New Delhi: The Commonwealth Games Village in Delhi is unlikely to be completed on time because of alleged delays in payment by the developer, Emaar MGF Land Ltd.
Around 8,500 athletes and delegates are expected to descend on the city in October 2010 for a sporting extravaganza. But work at the village where they will be put up has fallen behind schedule, as at least half the workers employed at the site have walked away because they haven’t been paid wages by a cash-strapped civil contractor.
Shravan is one such worker. The 24-year-old is a migrant from the Ghaziapur district of Uttar Pradesh and gets a daily wage of Rs140. “I have not been paid for the last three months,” he says sitting at a tea kiosk near the huts built for the workers. “When we asked for payment, the contractors Ahluwalia told us that the developer owes them some Rs100 crore. That’s why they have not been able to pay us.”
Many other workers at the site also said that they have not been paid since December.
Ahluwalia Contracts India Pvt. Ltd, civil contractor for the project, admits it has not been receiving full payments from the developer, Emaar MGF, for the past five-six months. “Close to Rs85 crore of payment has been blocked,” says Arun Sahai, chief executive of Ahluwalia Contracts. “Emaar is paying us piecemeal. That’s how work has slowed down.” He, however, said that workers have been paid till January.
Emaar MGF denied in an email that it owes any payment to Ahluwalia.
The workers say they had even gone on strike on 4 March to demand payment. “Around 40-50 people in my department went on strike...we have been told we will get our dues soon, but I am not sure,” says Shravan. “I have a wife and child to support, and I cannot go on working like this without money.”
In June 2007, Emaar MGF, the joint venture between Dubai-based Emaar Properties PJSC and India’s MGF Developments Ltd, won the bid to build the Commonwealth Games Village over 118 acres near the Akshardham Temple in east Delhi. Emaar is building 1,168 flats at the village for athletes and delegates. These flats will later be sold to buyers in October-November 2011.
Emaar MGF is developing the project in partnership with the Delhi Development Authority (DDA), a government agency. Of the total flats built, Emaar MGF will sell 768 flats at market rates and the remaining will be sold by DDA after the games at lower prices. Emaar has priced the flats at over Rs2 crore. Unlike, most real estate developers who have cut prices because of the slowdown in the realty market, Emaar says it has no plan to reduce the prices of the flats.
A fair bit of work seemed to have been done at the site when this reporter visited it. The basic structure of all the 34 towers that are expected to come up on the site is ready. Finishing work was being done inside the towers, said Chakraborty, a project officer at the site who gave only one name. Around 60% of the work has been completed, he said. There were guards at the site and labourers were not being allowed to speak to Mint.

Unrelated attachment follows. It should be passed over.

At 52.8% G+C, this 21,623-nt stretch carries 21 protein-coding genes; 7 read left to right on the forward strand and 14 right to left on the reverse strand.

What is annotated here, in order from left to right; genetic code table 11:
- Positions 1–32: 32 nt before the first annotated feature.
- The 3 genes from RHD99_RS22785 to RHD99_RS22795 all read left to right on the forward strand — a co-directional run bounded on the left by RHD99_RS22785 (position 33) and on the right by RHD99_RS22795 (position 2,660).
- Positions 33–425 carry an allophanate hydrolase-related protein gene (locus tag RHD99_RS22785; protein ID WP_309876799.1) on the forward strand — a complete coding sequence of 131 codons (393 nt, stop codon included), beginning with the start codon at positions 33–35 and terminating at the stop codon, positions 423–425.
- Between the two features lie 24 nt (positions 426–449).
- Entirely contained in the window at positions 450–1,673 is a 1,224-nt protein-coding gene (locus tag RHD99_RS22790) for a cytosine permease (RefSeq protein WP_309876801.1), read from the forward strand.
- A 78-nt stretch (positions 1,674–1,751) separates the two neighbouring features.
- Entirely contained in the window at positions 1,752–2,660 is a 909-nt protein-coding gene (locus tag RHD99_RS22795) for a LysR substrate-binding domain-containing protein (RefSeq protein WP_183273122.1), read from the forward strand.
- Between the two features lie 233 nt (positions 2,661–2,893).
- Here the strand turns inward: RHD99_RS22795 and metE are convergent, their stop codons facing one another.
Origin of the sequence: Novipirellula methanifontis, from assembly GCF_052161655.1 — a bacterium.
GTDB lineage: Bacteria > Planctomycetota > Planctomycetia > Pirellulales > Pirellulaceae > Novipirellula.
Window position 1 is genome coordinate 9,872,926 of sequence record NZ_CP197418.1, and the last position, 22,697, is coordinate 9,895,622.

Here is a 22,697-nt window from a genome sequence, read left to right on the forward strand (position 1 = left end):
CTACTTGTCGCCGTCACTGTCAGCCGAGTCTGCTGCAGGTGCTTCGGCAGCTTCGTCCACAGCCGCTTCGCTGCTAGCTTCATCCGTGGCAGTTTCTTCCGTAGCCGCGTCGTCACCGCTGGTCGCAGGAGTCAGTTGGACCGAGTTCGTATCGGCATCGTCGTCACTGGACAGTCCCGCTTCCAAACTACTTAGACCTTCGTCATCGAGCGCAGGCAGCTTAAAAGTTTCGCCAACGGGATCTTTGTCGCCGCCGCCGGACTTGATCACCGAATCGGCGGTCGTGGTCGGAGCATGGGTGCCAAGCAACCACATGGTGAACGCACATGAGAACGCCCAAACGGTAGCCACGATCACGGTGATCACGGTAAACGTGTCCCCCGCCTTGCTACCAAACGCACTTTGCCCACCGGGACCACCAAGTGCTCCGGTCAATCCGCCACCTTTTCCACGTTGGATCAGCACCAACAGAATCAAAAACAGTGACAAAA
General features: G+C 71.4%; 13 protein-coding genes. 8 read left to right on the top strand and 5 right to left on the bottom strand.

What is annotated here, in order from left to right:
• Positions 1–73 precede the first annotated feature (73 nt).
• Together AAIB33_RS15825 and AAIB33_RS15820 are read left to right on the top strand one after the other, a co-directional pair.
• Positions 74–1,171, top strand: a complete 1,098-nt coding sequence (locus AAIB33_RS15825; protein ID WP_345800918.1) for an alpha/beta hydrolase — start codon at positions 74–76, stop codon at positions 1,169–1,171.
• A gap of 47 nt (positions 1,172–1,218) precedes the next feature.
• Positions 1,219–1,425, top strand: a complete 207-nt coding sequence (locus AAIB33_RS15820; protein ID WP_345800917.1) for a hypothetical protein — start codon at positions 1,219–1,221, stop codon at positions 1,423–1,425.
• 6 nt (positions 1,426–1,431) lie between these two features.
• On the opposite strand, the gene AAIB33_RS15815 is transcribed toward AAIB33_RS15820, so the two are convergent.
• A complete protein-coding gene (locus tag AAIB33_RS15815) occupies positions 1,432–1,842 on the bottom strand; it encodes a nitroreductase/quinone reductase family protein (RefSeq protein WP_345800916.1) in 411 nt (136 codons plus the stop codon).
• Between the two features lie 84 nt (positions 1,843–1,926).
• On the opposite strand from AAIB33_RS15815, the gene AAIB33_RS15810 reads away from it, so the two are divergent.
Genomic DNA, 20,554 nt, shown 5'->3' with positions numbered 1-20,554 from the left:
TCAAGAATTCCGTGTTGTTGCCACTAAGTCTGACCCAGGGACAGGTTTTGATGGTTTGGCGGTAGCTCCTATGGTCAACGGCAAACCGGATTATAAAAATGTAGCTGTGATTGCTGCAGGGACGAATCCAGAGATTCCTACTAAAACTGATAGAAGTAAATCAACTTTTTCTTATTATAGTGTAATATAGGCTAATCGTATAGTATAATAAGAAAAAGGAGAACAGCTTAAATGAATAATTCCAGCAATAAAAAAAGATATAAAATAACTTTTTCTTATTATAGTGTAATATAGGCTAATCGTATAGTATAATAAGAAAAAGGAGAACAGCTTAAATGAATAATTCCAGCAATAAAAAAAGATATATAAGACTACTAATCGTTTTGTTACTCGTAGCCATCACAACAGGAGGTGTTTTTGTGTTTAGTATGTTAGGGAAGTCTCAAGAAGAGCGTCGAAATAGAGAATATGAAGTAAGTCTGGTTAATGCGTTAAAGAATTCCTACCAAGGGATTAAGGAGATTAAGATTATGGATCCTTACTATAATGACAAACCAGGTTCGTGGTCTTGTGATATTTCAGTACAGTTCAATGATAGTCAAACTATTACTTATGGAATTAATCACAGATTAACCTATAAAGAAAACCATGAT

The number of workers at the site has come down drastically, as most have changed jobs because their wages have not been paid. “There were 7,000-8,000 workers at the site earlier, now we have around 2,000-2,500 workers,” says Sahai. “As things stand today, we really would not be in a position to comment on whether the project will get completed on time...funds have to come.”
According to Ahluwalia Contracts, it is spending Rs20-30 crore every month, but Emaar MGF has been paying it only Rs10-15 crore. “The deficit in payment has been growing and it has piled up to around Rs85 crore now,” says Sahai.
The fund squeeze has also affected Ahluwalia Contracts’ ability to procure raw materials such as cement.
The contractor, however, does not blame Emaar MGF alone for the delays in payments. “It is not their fault entirely,” Sahai says. “It is a known fact that the project is facing a financial crunch due to several factors...sales of flats has come down because of the pending court case against the project and the crash in the real estate market. Emaar has even approached DDA for funds, but nothing has been forthcoming so far.”
Emaar MGF was to fund the construction through the sale of flats. Bookings for the flats opened in 2008. The firm has so far sold around 260. Home sales in the Capital and its suburbs such as Noida, Greater Noida and Gurgaon are down almost 80% compared with a year-and-a-half back, according to real estate brokers. In December, Emaar MGF had written to DDA for a Rs300 crore loan. DDA is yet to decide on it. “All options are being explored,” Neemo Dhar, a DDA spokesperson says. “I cannot share the options since nothing has been decided yet.”
Meanwhile, work at the site has slowed. “Up to January, we were meeting all our milestones as stipulated,” Sahai says. “The project was going as per schedule and we would have completed by March 2010 had this payment issue not cropped up.”
“Development work at the Games village has been on schedule so far and we have recently achieved the third milestone in line with the project developer’s agreement signed with the DDA”, Emaar MGF said in its emailed statement.
Ahluwalia Contracts said though it has not been getting full payment for the past five-six months, it managed to pay workers till January by using its own funds. “We need funds urgently. Once work stops at the project, it will be very difficult to mobilize 7,000-8,000 workers again,” Sahai says.